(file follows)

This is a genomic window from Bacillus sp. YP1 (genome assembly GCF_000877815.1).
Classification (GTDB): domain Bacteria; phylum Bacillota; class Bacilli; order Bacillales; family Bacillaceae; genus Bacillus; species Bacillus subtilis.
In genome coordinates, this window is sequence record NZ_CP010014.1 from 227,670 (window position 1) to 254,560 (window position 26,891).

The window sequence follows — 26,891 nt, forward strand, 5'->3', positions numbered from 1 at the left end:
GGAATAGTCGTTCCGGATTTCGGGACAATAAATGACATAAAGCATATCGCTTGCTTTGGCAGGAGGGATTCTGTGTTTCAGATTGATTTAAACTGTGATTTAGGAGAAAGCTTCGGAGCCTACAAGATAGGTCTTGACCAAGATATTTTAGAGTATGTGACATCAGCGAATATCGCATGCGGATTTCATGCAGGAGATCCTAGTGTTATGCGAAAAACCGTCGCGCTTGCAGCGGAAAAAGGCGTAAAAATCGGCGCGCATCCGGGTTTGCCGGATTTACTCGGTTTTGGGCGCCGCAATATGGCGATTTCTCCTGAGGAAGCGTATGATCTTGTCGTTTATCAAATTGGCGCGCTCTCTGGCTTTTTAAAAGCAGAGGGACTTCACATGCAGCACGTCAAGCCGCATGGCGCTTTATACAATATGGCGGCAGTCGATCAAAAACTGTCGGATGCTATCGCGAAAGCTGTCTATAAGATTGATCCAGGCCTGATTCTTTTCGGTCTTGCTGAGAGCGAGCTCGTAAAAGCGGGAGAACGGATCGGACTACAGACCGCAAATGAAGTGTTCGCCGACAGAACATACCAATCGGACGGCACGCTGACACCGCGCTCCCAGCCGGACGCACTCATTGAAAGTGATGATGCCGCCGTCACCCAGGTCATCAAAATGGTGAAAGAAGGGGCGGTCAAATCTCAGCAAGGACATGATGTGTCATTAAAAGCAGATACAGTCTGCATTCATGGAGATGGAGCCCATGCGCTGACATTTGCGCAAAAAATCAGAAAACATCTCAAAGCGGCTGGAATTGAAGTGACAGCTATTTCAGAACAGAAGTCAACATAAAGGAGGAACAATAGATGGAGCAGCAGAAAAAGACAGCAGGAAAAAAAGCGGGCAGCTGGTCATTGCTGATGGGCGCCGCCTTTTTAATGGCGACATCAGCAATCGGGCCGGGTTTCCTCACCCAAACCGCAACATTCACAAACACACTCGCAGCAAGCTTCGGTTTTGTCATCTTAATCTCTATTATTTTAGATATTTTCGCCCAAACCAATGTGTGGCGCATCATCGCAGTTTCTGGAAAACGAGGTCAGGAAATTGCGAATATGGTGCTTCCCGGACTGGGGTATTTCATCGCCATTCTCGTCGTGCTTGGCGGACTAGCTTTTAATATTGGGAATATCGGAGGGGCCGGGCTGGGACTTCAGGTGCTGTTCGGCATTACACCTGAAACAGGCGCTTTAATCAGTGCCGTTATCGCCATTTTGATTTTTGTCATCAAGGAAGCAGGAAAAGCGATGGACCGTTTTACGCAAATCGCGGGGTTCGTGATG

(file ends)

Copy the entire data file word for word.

This is a genomic window from Bacillus sp. YP1 (genome assembly GCF_000877815.1).
Classification (GTDB): domain Bacteria; phylum Bacillota; class Bacilli; order Bacillales; family Bacillaceae; genus Bacillus; species Bacillus subtilis.
In genome coordinates, this window is sequence record NZ_CP010014.1 from 227,670 (window position 1) to 254,560 (window position 26,891).

The window sequence follows — 26,891 nt, forward strand, 5'->3', positions numbered from 1 at the left end:
GGAATAGTCGTTCCGGATTTCGGGACAATAAATGACATAAAGCATATCGCTTGCTTTGGCAGGAGGGATTCTGTGTTTCAGATTGATTTAAACTGTGATTTAGGAGAAAGCTTCGGAGCCTACAAGATAGGTCTTGACCAAGATATTTTAGAGTATGTGACATCAGCGAATATCGCATGCGGATTTCATGCAGGAGATCCTAGTGTTATGCGAAAAACCGTCGCGCTTGCAGCGGAAAAAGGCGTAAAAATCGGCGCGCATCCGGGTTTGCCGGATTTACTCGGTTTTGGGCGCCGCAATATGGCGATTTCTCCTGAGGAAGCGTATGATCTTGTCGTTTATCAAATTGGCGCGCTCTCTGGCTTTTTAAAAGCAGAGGGACTTCACATGCAGCACGTCAAGCCGCATGGCGCTTTATACAATATGGCGGCAGTCGATCAAAAACTGTCGGATGCTATCGCGAAAGCTGTCTATAAGATTGATCCAGGCCTGATTCTTTTCGGTCTTGCTGAGAGCGAGCTCGTAAAAGCGGGAGAACGGATCGGACTACAGACCGCAAATGAAGTGTTCGCCGACAGAACATACCAATCGGACGGCACGCTGACACCGCGCTCCCAGCCGGACGCACTCATTGAAAGTGATGATGCCGCCGTCACCCAGGTCATCAAAATGGTGAAAGAAGGGGCGGTCAAATCTCAGCAAGGACATGATGTGTCATTAAAAGCAGATACAGTCTGCATTCATGGAGATGGAGCCCATGCGCTGACATTTGCGCAAAAAATCAGAAAACATCTCAAAGCGGCTGGAATTGAAGTGACAGCTATTTCAGAACAGAAGTCAACATAAAGGAGGAACAATAGATGGAGCAGCAGAAAAAGACAGCAGGAAAAAAAGCGGGCAGCTGGTCATTGCTGATGGGCGCCGCCTTTTTAATGGCGACATCAGCAATCGGGCCGGGTTTCCTCACCCAAACCGCAACATTCACAAACACACTCGCAGCAAGCTTCGGTTTTGTCATCTTAATCTCTATTATTTTAGATATTTTCGCCCAAACCAATGTGTGGCGCATCATCGCAGTTTCTGGAAAACGAGGTCAGGAAATTGCGAATATGGTGCTTCCCGGACTGGGGTATTTCATCGCCATTCTCGTCGTGCTTGGCGGACTAGCTTTTAATATTGGGAATATCGGAGGGGCCGGGCTGGGACTTCAGGTGCTGTTCGGCATTACACCTGAAACAGGCGCTTTAATCAGTGCCGTTATCGCCATTTTGATTTTTGTCATCAAGGAAGCAGGAAAAGCGATGGACCGTTTTACGCAAATCGCGGGGTTCGTGATG